Friday, 10.50 - 11.35, HFB|D
This presentation outlines a framework for improving the on-time performance of a public transport provider from a practitioners’ point of view.
In setting the goal for the on-time performance we differentiate between the punctuality for the passenger journey including transfer between trains and the punctuality for each service (train). Besides a differentiated goal you need a simple cost estimate per minute delay, again for a passenger minute and a train minute.
The basic analytic work is to carry out various comparisons of scheduled versus actual values for travel times between stations, stopping times at stations, transfer times between services, maintenance duration or rotation plans for trains. For each analysis, we filter the erratic component (as represented by the standard deviation) from the systematic “plan-error” component (difference between the mean value and the plan value). This leads to the two basic directions to take for improving the on-time performance:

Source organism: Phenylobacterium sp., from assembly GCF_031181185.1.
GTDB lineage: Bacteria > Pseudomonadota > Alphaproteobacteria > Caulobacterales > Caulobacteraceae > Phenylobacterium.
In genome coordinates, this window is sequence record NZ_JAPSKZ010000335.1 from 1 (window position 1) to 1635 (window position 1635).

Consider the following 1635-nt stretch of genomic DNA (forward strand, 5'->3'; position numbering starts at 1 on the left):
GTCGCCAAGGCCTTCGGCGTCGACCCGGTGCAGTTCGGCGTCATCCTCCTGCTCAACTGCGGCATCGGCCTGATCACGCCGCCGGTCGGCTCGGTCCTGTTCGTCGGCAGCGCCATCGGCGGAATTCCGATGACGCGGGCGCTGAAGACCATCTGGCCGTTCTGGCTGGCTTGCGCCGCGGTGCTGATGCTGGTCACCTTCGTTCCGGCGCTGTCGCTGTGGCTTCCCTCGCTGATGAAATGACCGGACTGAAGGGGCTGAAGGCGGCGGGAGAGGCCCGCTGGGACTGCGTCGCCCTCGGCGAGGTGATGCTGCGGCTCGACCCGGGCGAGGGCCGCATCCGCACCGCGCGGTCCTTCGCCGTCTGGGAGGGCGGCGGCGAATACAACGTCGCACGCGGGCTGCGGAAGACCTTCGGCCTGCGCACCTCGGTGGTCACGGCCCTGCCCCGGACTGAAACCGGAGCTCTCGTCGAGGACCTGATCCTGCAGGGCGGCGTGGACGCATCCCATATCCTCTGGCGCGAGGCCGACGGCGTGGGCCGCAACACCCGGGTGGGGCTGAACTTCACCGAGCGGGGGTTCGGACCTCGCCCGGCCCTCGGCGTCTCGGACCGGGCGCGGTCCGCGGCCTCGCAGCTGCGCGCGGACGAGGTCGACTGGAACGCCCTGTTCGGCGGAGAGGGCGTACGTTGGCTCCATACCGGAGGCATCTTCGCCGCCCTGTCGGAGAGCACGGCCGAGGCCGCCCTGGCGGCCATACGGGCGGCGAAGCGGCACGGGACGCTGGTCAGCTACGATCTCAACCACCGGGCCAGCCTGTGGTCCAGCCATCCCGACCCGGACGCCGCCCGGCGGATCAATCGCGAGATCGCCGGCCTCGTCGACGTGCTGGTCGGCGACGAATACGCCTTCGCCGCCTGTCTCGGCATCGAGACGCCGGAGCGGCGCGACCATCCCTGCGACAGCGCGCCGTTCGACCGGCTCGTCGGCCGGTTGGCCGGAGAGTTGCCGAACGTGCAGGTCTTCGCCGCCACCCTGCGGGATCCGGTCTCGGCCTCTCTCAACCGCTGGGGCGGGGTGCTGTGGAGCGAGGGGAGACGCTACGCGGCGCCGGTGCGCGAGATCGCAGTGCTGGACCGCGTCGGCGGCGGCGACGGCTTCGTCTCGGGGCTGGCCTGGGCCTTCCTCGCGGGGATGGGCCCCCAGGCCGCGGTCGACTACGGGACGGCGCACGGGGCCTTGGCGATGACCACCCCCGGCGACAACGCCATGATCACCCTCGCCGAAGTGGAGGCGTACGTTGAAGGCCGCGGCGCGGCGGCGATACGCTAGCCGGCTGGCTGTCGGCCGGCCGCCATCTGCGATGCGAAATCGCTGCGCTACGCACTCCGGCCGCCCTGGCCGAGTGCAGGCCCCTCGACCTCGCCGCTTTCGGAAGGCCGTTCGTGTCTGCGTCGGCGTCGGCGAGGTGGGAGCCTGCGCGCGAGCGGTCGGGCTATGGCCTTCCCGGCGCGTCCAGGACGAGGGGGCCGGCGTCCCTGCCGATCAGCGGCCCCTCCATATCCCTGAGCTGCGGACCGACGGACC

This implies departing from static scheduling as introduced in the 50ies and still employed by most major railways and introducing a dynamic scheduling approach using OR methods.
The main obstacle to adjusting the schedule to accommodate the systematic errors is an overcrowded train system with very limited room for time-shifting train paths ( schedules). We discuss options to solve this impasse within the given framework through a comprehensive optimization approach (unfreeze the system).
Dr. Christoph Klingenberg studied mathematics and computer science at the universities of Hamburg and Bonn, Germany and spent postgraduate research at the universities of Cologne, Germany and Princeton and Harvard, USA. He then joined McKinsey&Company for a career in top management consulting for 6 years. The major part of his professional live he spent with Lufthansa German Airlines in various strategic, planning and operational positions. In 2014 he joined Deutsche Bahn (German railways) and currently heads the strategic division programs for the group including projects for autonomous driving, European train control systems and improved operational performance.
Dr. Klingenberg is married with 3 children and lives in Mainz, Germany.